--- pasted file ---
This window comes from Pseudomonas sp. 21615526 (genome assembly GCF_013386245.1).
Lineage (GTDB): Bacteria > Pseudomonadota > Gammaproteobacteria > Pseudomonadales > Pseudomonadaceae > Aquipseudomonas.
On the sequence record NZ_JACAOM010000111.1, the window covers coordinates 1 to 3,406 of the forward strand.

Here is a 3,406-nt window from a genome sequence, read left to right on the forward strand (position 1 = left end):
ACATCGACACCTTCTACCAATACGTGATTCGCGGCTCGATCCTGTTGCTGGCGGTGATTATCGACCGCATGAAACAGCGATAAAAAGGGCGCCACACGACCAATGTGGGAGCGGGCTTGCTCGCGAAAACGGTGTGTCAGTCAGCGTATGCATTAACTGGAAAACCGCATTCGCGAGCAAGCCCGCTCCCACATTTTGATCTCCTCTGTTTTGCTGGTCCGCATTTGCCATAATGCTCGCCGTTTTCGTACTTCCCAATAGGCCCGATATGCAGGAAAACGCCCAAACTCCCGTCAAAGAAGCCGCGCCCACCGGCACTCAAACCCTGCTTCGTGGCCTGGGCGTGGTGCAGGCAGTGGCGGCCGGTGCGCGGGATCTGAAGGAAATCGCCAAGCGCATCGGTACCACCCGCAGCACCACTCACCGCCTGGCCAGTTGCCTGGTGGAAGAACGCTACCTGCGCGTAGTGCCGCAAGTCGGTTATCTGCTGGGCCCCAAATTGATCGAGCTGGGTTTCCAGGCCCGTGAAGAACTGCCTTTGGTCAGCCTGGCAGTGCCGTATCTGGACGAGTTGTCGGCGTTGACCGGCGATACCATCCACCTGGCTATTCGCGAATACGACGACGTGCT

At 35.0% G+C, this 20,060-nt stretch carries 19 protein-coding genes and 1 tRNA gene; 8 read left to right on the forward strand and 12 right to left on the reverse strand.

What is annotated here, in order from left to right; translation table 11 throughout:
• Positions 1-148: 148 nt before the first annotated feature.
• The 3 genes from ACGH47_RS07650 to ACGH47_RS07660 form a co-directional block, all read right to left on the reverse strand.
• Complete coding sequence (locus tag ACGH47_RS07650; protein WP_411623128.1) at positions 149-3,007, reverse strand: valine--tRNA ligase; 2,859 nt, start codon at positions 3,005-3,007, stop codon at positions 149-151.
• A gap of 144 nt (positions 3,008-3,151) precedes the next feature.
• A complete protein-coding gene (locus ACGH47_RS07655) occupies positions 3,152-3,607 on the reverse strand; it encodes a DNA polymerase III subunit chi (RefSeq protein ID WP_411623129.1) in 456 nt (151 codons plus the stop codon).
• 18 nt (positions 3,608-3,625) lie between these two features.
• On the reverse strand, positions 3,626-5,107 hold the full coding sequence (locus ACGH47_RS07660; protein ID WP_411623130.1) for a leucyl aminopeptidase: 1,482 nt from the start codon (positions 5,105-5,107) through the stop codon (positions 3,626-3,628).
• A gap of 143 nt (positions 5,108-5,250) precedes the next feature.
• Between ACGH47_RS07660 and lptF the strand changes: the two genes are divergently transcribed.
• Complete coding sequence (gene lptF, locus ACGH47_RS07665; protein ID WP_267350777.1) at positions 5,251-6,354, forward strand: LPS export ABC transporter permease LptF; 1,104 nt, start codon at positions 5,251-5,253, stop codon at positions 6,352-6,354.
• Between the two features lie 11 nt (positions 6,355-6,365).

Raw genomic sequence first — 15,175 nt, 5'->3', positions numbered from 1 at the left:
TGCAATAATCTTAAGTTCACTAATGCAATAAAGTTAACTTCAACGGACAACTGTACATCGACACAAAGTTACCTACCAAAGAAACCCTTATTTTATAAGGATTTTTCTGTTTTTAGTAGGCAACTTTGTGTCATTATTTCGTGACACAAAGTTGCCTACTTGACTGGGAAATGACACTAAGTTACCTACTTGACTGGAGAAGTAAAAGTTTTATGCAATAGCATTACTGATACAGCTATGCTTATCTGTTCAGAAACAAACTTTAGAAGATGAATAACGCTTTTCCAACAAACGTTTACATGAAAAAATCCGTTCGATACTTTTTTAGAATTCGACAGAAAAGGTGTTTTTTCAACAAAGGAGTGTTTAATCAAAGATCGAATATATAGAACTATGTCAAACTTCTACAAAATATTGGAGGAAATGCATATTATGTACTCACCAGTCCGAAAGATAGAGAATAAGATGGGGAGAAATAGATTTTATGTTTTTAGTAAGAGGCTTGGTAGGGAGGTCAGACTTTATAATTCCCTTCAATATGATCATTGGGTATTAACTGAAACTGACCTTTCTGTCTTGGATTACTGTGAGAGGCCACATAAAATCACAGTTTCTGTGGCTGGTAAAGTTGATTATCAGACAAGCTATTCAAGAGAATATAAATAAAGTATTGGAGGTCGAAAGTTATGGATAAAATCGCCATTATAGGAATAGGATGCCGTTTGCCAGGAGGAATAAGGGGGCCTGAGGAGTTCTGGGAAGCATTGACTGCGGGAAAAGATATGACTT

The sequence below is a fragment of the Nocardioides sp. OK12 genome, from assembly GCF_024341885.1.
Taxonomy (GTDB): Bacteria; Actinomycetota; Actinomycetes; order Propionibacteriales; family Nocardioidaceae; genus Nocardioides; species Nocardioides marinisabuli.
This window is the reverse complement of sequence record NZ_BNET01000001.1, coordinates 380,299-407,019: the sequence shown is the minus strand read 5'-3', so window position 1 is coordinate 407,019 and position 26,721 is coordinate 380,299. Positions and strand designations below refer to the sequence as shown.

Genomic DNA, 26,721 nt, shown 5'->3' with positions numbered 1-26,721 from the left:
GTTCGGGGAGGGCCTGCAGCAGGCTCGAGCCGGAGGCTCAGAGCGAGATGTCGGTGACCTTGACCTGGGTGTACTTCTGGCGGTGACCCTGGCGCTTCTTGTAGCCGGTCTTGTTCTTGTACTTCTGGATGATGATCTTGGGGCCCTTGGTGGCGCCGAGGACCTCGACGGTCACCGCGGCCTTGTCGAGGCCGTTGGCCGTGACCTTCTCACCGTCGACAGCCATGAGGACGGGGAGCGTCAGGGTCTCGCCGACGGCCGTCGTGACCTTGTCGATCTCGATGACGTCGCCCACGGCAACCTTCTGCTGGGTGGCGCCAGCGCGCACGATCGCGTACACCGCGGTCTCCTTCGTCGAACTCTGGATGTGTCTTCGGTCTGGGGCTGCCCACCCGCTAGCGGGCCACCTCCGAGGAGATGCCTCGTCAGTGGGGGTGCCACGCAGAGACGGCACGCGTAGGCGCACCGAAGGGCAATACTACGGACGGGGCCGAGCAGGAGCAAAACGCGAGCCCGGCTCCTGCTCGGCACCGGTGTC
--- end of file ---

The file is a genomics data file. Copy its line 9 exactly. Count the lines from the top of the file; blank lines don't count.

• The 3 genes from ACGH47_RS07650 to ACGH47_RS07660 form a co-directional block, all read right to left on the reverse strand.